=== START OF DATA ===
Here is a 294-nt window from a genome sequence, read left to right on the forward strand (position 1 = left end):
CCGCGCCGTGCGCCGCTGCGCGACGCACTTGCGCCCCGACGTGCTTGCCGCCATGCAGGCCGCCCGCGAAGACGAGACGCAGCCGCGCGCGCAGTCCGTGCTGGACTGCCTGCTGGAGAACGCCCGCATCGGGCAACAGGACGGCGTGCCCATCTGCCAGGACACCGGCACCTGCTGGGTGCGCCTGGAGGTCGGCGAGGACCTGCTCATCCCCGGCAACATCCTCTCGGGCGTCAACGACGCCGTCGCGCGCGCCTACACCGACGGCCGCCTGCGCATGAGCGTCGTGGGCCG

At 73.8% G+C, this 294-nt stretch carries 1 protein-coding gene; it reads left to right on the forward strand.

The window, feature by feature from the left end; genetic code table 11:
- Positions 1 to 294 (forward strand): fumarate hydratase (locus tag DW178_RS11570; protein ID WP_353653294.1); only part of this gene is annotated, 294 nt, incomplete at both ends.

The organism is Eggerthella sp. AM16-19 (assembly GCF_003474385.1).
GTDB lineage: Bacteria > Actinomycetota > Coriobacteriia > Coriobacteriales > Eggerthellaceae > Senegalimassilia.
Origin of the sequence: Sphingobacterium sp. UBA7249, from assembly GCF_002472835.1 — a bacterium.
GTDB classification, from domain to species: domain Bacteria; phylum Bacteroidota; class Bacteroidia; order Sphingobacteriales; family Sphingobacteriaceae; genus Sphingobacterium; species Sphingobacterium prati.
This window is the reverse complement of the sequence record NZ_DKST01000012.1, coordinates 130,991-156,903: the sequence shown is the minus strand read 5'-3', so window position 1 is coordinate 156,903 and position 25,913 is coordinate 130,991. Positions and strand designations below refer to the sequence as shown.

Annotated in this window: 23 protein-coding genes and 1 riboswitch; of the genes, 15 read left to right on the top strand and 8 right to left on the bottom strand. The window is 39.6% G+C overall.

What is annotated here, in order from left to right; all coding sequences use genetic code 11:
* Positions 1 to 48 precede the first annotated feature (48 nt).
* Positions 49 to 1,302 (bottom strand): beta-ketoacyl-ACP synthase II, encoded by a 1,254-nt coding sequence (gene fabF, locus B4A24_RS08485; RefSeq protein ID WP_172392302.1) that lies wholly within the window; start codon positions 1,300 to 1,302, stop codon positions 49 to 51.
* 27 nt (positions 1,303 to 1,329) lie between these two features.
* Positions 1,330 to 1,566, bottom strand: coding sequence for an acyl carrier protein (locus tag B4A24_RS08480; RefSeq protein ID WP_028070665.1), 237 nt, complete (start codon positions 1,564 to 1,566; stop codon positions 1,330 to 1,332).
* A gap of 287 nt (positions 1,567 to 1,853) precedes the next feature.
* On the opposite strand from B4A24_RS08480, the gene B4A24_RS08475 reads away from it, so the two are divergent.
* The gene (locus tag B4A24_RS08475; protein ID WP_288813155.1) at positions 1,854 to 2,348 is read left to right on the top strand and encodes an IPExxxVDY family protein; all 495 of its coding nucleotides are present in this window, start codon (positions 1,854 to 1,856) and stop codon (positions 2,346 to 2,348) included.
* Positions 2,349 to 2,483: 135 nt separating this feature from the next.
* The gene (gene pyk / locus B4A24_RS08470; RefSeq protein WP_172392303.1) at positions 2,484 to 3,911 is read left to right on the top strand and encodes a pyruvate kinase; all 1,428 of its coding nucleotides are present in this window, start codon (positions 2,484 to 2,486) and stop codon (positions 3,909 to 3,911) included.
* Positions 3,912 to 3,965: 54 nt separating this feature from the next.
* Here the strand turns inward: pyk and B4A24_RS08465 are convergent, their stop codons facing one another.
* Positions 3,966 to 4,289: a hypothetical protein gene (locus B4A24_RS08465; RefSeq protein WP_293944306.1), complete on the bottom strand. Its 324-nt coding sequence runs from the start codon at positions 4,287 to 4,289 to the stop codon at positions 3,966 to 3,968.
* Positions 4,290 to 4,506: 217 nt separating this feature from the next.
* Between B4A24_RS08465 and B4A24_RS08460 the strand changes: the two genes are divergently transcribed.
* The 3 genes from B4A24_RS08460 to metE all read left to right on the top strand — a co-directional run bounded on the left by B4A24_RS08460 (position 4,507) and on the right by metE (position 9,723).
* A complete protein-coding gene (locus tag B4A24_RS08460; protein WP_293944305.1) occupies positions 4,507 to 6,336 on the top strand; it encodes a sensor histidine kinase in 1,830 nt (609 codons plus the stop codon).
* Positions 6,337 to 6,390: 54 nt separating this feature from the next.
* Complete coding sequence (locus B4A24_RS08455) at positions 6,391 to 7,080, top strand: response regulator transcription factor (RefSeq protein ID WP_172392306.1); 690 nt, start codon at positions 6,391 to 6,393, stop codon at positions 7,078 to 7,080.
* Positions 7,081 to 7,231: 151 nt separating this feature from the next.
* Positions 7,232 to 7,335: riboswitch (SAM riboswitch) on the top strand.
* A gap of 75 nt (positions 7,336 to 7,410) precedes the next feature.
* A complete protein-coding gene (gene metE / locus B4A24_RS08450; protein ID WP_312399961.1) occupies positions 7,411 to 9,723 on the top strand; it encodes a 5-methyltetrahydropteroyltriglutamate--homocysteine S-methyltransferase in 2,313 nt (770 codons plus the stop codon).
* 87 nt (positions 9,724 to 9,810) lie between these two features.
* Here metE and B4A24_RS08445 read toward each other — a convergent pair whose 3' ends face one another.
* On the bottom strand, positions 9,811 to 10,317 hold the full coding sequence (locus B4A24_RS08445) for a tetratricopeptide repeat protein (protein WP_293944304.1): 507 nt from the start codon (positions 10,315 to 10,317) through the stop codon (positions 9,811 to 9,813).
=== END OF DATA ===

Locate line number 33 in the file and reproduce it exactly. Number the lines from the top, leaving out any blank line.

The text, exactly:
* A gap of 75 nt (positions 7,336 to 7,410) precedes the next feature.